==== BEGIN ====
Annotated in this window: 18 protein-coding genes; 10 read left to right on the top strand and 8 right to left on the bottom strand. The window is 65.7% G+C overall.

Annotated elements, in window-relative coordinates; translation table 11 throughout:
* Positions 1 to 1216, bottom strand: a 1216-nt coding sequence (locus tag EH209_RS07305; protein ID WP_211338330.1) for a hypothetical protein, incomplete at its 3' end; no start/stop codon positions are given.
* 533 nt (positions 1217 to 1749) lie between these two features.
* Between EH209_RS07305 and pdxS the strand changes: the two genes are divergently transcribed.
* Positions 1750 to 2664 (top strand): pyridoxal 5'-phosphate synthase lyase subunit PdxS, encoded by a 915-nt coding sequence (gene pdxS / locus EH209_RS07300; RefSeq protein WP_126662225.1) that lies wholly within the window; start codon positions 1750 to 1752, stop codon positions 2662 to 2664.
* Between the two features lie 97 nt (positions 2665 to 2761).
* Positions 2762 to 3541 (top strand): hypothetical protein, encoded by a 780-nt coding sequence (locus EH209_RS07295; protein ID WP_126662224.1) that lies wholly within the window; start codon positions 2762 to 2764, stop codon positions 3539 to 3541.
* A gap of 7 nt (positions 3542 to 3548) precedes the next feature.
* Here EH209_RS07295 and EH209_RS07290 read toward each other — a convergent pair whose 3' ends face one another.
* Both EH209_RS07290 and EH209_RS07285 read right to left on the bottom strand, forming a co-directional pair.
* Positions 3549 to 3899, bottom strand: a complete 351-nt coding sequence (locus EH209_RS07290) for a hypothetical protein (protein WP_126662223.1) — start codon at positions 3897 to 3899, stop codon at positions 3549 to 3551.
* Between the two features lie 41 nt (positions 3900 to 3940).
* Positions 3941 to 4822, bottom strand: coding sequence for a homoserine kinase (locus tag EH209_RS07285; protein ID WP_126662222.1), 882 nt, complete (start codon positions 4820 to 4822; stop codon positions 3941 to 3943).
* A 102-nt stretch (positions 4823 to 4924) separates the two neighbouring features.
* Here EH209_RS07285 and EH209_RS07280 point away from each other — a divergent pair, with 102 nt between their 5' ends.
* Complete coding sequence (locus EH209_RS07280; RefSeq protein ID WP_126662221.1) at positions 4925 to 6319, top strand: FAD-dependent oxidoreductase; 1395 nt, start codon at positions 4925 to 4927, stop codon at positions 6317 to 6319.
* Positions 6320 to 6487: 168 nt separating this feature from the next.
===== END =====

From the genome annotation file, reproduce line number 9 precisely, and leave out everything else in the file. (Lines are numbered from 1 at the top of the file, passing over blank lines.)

* A gap of 7 nt (positions 3542 to 3548) precedes the next feature.